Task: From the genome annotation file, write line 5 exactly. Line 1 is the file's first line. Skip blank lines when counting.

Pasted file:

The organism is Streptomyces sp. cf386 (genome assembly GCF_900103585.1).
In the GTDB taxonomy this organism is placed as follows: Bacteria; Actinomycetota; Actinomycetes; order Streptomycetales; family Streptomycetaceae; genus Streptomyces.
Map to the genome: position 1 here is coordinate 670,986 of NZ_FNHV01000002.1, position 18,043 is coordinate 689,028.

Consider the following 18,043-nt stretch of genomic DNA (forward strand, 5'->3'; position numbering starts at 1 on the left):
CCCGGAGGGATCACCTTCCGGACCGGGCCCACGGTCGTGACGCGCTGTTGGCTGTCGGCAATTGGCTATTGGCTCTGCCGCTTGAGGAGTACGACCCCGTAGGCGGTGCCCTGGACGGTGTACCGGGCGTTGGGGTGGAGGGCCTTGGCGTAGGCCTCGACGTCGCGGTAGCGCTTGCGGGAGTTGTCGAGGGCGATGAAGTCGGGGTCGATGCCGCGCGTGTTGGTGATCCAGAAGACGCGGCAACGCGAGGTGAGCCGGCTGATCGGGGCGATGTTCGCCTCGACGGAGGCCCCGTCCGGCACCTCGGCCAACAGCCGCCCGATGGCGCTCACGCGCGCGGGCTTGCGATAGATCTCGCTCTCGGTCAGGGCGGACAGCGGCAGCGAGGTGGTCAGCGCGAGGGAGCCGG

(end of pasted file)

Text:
CCCGGAGGGATCACCTTCCGGACCGGGCCCACGGTCGTGACGCGCTGTTGGCTGTCGGCAATTGGCTATTGGCTCTGCCGCTTGAGGAGTACGACCCCGTAGGCGGTGCCCTGGACGGTGTACCGGGCGTTGGGGTGGAGGGCCTTGGCGTAGGCCTCGACGTCGCGGTAGCGCTTGCGGGAGTTGTCGAGGGCGATGAAGTCGGGGTCGATGCCGCGCGTGTTGGTGATCCAGAAGACGCGGCAACGCGAGGTGAGCCGGCTGATCGGGGCGATGTTCGCCTCGACGGAGGCCCCGTCCGGCACCTCGGCCAACAGCCGCCCGATGGCGCTCACGCGCGCGGGCTTGCGATAGATCTCGCTCTCGGTCAGGGCGGACAGCGGCAGCGAGGTGGTCAGCGCGAGGGAGCCGG